Regenerative Economics (starts 3:20) Natural Capitalism Solutions leader, Hunter Lovins, will share an economic argument for why now’s the time for cleaner energy. Lovins, who lives near Niwot, Colorado, has presented this speech to government leaders and organizations throughout the world. This is an excerpt from that speech. Go here for extended version)
Logicomix (starts 8:52) Can a comic book teach kids about science? Two grade school children talk with a leading computational logic scientist about his graphic novel comic book, Logicomix.
Host/Producer/Engineer: Shelley Schlender Executive Producer: Beth Bennett Additional Contributions: Alejandro de Soto, Joel Parker
Max Boykoff – Global Climate Talks – Moving Ahead With or Without US – (entire show) While the world has held climate talks for 22 years (This is COP – Conference of the Parties — 22) and the Kyoto Protocol talks about climate change have been held for 12 years, this year’s October’s climate talks in Paris mark the first time that “entry into force” has been achieved. You might think of “entry into force” as the time when a critical number of nations are ready to develop global treaties regarding climate and pollution and its effects around the world. The 1st world meeting ever to talk about “Entry into Force” on climate issues is taking place right now, in Marrakech, Morocco. 200 nations have gathered to discuss these issues. The meetings began just before the US elections. Now Donald Trump is President Elect, and he has signaled that he will pull back from many of the nation’s current plans to reduce pollution and combat climate change.
To find out how this affects the world climate talks, up next we talk with Max Boykoff, speaking via Skype from the world climate talks in Marrakech Morocco.Max Boykoff is a scientist at CU Boulder and director of the Center for Science and Technology Policy Research, which is part of the Cooperative Institute for Research in Environmental Studies at CU-Boulder.He’s the author of a book on climate science and social response, titled, “Who Speaks for the Climate?”
Denver Permaculture Guild (starts 3:30) staff and board members explain the goal of permaculture and guild’s annual workshops program taking place this weekend.
Ron Rosedale, MD, Explains Autophagy (starts 17:50) The Nobel Peace Prize in Medicine has just been awarded to Japanese Scientist Yoshinori Ohsumifor his discoveries about a process inside our cells known as autophagy.Autophagy explains how a cell “cleans house” by recycling unessential components, either for food or for building blocks. Mutations in autophagy genes can cause cells to keep fixing themselves up and living too long.Think cancer cells.Conversely, problems that get in the way of autophagy can lead cells to die too soon, such as in the neurologic diseases of Parkinson’s and Alzheimer’s.The winner of this year’s Nobel Prize in Medicine was not available to discuss autophagy with us.However, Shelley Schlender did speak with Ron Rosedale, a medical doctor who has been giving presentations about autophagy at science and health conferences for well over a decade.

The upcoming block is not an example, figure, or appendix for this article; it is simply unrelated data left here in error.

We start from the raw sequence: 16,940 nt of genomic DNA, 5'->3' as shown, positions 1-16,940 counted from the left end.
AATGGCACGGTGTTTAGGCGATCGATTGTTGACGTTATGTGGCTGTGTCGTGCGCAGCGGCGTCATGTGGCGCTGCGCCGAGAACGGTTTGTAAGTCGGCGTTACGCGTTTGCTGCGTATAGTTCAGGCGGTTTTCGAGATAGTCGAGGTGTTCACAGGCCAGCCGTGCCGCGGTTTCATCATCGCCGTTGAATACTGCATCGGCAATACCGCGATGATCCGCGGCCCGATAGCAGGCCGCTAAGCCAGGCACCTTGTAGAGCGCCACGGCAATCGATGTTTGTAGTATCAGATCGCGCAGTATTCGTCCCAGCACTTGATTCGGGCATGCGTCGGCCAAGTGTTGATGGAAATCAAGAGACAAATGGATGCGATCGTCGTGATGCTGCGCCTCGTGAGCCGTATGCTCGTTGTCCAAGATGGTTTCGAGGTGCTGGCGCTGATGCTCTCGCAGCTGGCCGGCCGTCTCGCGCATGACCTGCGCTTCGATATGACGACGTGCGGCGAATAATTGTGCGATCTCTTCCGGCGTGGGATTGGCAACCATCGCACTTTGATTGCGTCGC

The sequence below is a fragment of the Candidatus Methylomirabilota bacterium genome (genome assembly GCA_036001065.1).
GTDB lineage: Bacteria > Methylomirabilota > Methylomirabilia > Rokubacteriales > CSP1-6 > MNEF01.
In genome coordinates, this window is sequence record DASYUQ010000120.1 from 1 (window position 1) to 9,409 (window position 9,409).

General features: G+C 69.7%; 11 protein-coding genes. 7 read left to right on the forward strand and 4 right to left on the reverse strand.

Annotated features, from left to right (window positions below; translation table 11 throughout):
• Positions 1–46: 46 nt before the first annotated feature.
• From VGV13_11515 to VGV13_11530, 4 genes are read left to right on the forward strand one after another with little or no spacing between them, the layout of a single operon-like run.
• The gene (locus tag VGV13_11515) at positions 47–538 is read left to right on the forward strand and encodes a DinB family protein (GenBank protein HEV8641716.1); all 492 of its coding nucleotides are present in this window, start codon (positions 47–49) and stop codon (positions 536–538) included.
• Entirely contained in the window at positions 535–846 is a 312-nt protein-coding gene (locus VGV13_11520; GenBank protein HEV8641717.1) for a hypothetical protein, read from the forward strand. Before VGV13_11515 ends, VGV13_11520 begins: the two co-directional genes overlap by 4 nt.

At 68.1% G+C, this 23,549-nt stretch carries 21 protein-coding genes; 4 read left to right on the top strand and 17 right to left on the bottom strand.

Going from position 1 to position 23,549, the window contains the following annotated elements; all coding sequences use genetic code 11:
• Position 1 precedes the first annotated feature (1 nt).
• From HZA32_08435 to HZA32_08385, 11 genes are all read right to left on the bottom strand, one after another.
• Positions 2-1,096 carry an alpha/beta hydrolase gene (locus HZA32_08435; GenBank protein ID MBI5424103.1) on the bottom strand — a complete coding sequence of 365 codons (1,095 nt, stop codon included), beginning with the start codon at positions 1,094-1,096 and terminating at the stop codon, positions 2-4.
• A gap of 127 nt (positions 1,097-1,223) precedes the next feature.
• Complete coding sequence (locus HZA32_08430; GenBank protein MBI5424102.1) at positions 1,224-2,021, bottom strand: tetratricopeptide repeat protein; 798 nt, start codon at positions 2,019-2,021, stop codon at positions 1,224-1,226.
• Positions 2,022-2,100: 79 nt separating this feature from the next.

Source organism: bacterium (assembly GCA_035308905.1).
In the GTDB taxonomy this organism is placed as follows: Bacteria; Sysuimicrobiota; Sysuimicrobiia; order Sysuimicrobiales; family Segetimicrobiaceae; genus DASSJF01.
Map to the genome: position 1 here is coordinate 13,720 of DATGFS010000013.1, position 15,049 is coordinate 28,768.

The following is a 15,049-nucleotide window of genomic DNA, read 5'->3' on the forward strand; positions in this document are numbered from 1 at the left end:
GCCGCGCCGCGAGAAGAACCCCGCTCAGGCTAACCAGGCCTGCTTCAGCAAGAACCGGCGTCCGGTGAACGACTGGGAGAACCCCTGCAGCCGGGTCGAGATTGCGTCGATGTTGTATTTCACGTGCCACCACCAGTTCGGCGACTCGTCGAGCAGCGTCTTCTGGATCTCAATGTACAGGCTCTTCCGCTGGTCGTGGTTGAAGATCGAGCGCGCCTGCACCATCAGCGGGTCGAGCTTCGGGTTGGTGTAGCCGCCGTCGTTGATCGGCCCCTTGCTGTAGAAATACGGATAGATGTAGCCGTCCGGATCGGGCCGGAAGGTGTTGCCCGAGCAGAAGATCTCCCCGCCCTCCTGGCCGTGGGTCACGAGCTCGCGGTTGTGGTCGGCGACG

This is an extended interview with Dale Bredesen, leader of the Buck Institute for Research on Aging.Bredesen has documented reversal of early Alzheimer’s in a small case study, largely through lifestyle interventions.We spoke while he was at CU-Boulder for the 2016 Ancestral Health Symposium.
For the broadcast version and links to websites, go to our website.
Alzheimer’s Reversal (starts 2:20) The Alzheimer’s Association calls Alzheimer’s “the only disease among the top 10 causes of death in America that cannot be prevented, cured or even slowed.”This gloomy outlook means many people avoid screening tests for dementia.Now Dale Bredesen, a leading scientist from California’s Buck Institute for Research on Aging has documented reversal of early Alzheimer’s in a small case study, largely through lifestyle interventions and a protocol Bredesen describes at MPI cognition. Activists with ApoE4.info, who have a high genetic risk for Alzheimer’s say the study and Bredesen’s protocol, bolster their efforts to speak openly about ways to foster healthy brains. For an extended version of the interview with Dr. Bredesen, go to our website.